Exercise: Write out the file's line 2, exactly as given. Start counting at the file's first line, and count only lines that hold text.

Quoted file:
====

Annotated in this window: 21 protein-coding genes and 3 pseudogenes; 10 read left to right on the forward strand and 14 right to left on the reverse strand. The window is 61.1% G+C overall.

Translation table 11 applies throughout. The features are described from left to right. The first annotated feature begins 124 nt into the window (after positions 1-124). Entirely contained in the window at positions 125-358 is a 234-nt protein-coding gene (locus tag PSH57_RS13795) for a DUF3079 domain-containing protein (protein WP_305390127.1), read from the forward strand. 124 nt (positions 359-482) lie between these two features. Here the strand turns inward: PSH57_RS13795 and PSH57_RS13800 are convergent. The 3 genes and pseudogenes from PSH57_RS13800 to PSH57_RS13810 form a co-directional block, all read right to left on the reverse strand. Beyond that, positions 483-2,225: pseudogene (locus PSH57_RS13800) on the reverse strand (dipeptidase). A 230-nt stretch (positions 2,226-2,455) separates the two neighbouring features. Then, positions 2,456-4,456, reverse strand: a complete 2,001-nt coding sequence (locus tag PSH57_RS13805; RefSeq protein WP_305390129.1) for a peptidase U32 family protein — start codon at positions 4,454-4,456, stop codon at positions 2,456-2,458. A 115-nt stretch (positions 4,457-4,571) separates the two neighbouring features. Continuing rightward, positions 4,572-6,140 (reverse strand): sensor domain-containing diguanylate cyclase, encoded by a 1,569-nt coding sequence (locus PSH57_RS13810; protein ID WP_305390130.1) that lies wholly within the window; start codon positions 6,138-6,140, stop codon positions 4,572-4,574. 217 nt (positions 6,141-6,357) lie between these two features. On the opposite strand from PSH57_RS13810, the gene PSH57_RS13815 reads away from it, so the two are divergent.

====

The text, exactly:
Translation table 11 applies throughout. The features are described from left to right. The first annotated feature begins 124 nt into the window (after positions 1-124). Entirely contained in the window at positions 125-358 is a 234-nt protein-coding gene (locus tag PSH57_RS13795) for a DUF3079 domain-containing protein (protein WP_305390127.1), read from the forward strand. 124 nt (positions 359-482) lie between these two features. Here the strand turns inward: PSH57_RS13795 and PSH57_RS13800 are convergent. The 3 genes and pseudogenes from PSH57_RS13800 to PSH57_RS13810 form a co-directional block, all read right to left on the reverse strand. Beyond that, positions 483-2,225: pseudogene (locus PSH57_RS13800) on the reverse strand (dipeptidase). A 230-nt stretch (positions 2,226-2,455) separates the two neighbouring features. Then, positions 2,456-4,456, reverse strand: a complete 2,001-nt coding sequence (locus tag PSH57_RS13805; RefSeq protein WP_305390129.1) for a peptidase U32 family protein — start codon at positions 4,454-4,456, stop codon at positions 2,456-2,458. A 115-nt stretch (positions 4,457-4,571) separates the two neighbouring features. Continuing rightward, positions 4,572-6,140 (reverse strand): sensor domain-containing diguanylate cyclase, encoded by a 1,569-nt coding sequence (locus PSH57_RS13810; protein ID WP_305390130.1) that lies wholly within the window; start codon positions 6,138-6,140, stop codon positions 4,572-4,574. 217 nt (positions 6,141-6,357) lie between these two features. On the opposite strand from PSH57_RS13810, the gene PSH57_RS13815 reads away from it, so the two are divergent.